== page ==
The computer and the cardiologist called this a “Normal EKG”

This ECG is from a woman in her 40s who presented with 'heartburn' overnight and then worsening chest pain 1 hour prior to arrival.

This ECG shows subtle MI with inferior and anterior hyperacute T waves and some reciprocal ST depression in aVL. The cause was a complete occlusion of a wraparound LAD.

In the ECGquest archives, this ECG has been tagged with: - 12-Lead Concordant ST depression in V1-V3 Excessive discordant ST elevation Atrial pacemaker Ventricular pacemaker Acute Inferior MI Acute Lateral MI Acute Posterior MI Positive Sgarbossa criteria Dr Smith's ECG Blog CC BY-NC
Can you see through this paced rhythm?

This ECG is from an elderly woman who presented with 2 hours of chest pain on a background of multiple stents, a pacemaker, stroke and COPD.

This ECG shows paced rhythm with excessively discordant ST segments (modified Sgarbossa positive). The cause was a 95% thrombotic lesion of the RCA.

In the ECGquest archives, this ECG has been tagged with: - Chest pain 12-Lead Lateral ST depression Sinus arrhythmia Acute Inferior MI Dr Smith's ECG Blog CC BY-NC
A 40 yo with Chest pain. Only ECG abnormality is minimal ST depression in I and aVL (computer interpretation: normal)

This ECG is from a man in his 40s who presented with 1 hour of chest pain.

This ECG shows sinus arrhythmia with slight ST depression in I and aVL. Serial ECGs showed evolution to an inferior STEMI, due to a 100% RCA occlusion.

In the ECGquest archives, this ECG has been tagged with: - Chest pain Dyspnoea 12-Lead Inferior ST elevation Wide QRS Interventricular conduction defect Acute Inferior MI Dr Smith's ECG Blog CC BY-NC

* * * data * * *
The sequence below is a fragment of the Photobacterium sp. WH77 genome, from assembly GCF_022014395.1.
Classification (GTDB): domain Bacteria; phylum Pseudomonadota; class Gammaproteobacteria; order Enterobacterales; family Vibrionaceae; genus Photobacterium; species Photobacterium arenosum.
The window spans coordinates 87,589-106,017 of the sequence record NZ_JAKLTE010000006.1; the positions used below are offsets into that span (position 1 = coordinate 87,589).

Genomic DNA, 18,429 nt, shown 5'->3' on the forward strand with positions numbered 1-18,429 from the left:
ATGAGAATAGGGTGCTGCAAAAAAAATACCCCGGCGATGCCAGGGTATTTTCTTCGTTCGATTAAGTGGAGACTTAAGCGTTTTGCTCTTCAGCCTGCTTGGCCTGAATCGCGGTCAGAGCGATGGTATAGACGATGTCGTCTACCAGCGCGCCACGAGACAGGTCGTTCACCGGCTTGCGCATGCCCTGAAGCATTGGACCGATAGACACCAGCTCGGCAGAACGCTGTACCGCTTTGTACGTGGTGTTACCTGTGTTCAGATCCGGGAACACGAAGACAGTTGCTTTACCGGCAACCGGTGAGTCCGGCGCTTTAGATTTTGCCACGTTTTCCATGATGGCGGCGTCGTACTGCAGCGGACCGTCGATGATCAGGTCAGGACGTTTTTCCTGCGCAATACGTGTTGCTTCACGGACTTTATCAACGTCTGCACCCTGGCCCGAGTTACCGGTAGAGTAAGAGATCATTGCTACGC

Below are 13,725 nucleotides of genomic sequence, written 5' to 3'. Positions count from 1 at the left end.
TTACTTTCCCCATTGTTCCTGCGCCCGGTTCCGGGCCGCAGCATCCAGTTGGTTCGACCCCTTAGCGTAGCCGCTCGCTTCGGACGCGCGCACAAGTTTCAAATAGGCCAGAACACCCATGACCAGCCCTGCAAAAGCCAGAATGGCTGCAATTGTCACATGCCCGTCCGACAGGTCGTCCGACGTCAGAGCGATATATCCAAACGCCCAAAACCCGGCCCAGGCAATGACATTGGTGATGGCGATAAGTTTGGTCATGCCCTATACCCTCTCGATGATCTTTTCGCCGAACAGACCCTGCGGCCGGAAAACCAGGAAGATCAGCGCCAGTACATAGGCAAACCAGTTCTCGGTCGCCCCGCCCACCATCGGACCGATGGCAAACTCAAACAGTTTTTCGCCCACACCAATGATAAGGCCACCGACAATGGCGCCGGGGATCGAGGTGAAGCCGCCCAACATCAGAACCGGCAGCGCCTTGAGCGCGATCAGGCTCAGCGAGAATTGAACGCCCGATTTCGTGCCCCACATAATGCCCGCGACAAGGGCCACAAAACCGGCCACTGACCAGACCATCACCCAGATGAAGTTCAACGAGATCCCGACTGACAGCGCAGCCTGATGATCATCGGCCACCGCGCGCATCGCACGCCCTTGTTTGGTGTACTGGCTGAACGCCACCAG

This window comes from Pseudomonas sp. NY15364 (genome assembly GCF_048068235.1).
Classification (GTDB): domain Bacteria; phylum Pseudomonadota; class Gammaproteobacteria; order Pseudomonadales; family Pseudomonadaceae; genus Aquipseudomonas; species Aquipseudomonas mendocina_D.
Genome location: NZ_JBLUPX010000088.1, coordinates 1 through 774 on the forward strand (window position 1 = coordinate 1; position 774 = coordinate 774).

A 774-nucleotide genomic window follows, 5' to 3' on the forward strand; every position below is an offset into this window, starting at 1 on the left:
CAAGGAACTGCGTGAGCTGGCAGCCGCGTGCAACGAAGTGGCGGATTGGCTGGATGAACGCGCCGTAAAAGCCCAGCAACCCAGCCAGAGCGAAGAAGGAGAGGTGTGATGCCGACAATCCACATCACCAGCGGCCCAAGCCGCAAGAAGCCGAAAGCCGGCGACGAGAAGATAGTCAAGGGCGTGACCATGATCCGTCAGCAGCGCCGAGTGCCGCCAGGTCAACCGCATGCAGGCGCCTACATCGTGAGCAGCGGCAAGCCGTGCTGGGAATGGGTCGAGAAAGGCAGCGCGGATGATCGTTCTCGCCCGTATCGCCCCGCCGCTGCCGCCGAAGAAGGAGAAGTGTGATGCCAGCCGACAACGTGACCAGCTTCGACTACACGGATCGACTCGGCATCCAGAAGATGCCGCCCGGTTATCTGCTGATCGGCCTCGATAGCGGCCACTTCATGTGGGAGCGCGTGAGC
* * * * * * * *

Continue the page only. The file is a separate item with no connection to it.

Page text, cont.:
IVCD, Saddleback STE in III, with reciprocal STD in aVL: Is it pseudoOMI or OMI? Echo with Speckle Tracking gives the answer.

This ECG is from a woman in her 70s who presented with acute chest pain and dyspnoea on a background of hypertension and congestive heart failure.

This ECG shows inferior ST elevation with an abnormally wide QRS (intraventricular conduction delay). The cause was an acute inferior MI.

In the ECGquest archives, this ECG has been tagged with: - Dyspnoea 12-Lead Inferior ST elevation Reciprocal ST depression Acute Inferior MI Dr Smith's ECG Blog CC BY-NC
A Patient with Respiratory Failure and a Computer “Normal” ECG

This ECG is from a patient of unknown age who had recurrent presentations for shortness of breath due to asthma.

This ECG shows subtle ST elevation in III with reciprocal change in aVL. The cause was inferior MI.

In the ECGquest archives, this ECG has been tagged with: - Chest pain 12-Lead Incorrect Machine Interpretation Inferior ST elevation Reciprocal ST depression Acute Inferior MI Dr Smith's ECG Blog CC BY-NC
Chest pain resolved, and a “Normal” ED ECG

This ECG is from a middle aged male who presented with chest pain. He was pain free at the time of this initial ECG.

This ECG shows subtle inferior ST elevation with reciprocal change in aVL. The cause was a large inferior infarct.

In the ECGquest archives, this ECG has been tagged with: - Chest pain 12-Lead Inferior ST elevation Reciprocal ST depression Acute Inferior MI EMergucate CC-BY-NC-SA
ECG of the Week – 5th March 2019 – Interpretation

This ECG is from a man in his 50s who presented with left sided chest pain.

This ECG shows ST elevation in inferior leads with reciprocal changes in aVL and I